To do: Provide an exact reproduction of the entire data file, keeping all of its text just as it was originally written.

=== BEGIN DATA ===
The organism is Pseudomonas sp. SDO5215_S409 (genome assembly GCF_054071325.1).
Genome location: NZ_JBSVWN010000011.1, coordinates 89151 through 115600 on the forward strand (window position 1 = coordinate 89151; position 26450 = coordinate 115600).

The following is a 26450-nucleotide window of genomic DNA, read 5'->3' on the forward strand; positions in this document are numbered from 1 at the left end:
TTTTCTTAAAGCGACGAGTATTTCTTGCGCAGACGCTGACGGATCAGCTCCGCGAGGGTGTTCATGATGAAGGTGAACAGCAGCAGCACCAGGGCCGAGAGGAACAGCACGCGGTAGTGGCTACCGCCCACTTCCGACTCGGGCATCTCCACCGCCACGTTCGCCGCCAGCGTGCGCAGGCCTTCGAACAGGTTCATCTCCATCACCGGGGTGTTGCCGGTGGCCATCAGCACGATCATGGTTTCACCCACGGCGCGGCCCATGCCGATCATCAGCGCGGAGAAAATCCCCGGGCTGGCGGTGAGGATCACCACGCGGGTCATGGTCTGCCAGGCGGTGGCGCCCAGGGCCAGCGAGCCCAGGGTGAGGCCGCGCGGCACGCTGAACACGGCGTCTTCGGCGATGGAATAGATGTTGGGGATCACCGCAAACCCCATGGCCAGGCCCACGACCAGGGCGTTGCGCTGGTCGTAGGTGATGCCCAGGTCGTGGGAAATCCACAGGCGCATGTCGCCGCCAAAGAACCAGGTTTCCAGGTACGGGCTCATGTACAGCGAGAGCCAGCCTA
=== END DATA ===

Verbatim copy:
The organism is Pseudomonas sp. SDO5215_S409 (genome assembly GCF_054071325.1).
Genome location: NZ_JBSVWN010000011.1, coordinates 89151 through 115600 on the forward strand (window position 1 = coordinate 89151; position 26450 = coordinate 115600).

The following is a 26450-nucleotide window of genomic DNA, read 5'->3' on the forward strand; positions in this document are numbered from 1 at the left end:
TTTTCTTAAAGCGACGAGTATTTCTTGCGCAGACGCTGACGGATCAGCTCCGCGAGGGTGTTCATGATGAAGGTGAACAGCAGCAGCACCAGGGCCGAGAGGAACAGCACGCGGTAGTGGCTACCGCCCACTTCCGACTCGGGCATCTCCACCGCCACGTTCGCCGCCAGCGTGCGCAGGCCTTCGAACAGGTTCATCTCCATCACCGGGGTGTTGCCGGTGGCCATCAGCACGATCATGGTTTCACCCACGGCGCGGCCCATGCCGATCATCAGCGCGGAGAAAATCCCCGGGCTGGCGGTGAGGATCACCACGCGGGTCATGGTCTGCCAGGCGGTGGCGCCCAGGGCCAGCGAGCCCAGGGTGAGGCCGCGCGGCACGCTGAACACGGCGTCTTCGGCGATGGAATAGATGTTGGGGATCACCGCAAACCCCATGGCCAGGCCCACGACCAGGGCGTTGCGCTGGTCGTAGGTGATGCCCAGGTCGTGGGAAATCCACAGGCGCATGTCGCCGCCAAAGAACCAGGTTTCCAGGTACGGGCTCATGTACAGCGAGAGCCAGCCTA